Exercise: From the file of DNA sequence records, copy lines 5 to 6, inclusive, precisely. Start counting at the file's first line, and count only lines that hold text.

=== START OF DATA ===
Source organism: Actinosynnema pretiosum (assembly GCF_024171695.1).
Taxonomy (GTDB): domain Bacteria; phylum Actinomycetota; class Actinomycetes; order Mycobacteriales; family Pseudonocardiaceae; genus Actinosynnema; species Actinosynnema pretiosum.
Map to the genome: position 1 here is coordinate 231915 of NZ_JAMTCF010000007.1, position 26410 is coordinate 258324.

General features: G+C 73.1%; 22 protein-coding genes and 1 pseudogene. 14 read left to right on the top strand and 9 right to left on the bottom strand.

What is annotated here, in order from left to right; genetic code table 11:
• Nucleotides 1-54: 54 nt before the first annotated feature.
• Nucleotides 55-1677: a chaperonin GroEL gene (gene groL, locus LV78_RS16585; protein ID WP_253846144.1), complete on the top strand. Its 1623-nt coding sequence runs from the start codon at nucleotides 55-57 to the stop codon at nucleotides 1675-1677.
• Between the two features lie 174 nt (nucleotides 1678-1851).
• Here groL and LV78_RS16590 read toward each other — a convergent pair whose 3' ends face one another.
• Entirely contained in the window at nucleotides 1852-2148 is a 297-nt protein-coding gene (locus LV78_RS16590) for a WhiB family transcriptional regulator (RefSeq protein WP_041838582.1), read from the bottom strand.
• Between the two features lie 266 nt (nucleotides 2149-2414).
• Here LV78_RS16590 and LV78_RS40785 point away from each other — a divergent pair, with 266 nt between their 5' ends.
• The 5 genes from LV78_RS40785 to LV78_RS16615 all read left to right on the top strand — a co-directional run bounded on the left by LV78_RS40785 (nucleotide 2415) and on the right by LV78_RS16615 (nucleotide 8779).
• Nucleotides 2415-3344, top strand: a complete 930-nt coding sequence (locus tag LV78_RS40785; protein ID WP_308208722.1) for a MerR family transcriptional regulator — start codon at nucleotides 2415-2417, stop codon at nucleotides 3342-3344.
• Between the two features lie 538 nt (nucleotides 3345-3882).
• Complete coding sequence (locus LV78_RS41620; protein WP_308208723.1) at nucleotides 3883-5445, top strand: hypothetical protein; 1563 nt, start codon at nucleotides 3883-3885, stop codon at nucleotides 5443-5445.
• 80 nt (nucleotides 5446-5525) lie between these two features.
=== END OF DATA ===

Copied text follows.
What is annotated here, in order from left to right; genetic code table 11:
• Nucleotides 1-54: 54 nt before the first annotated feature.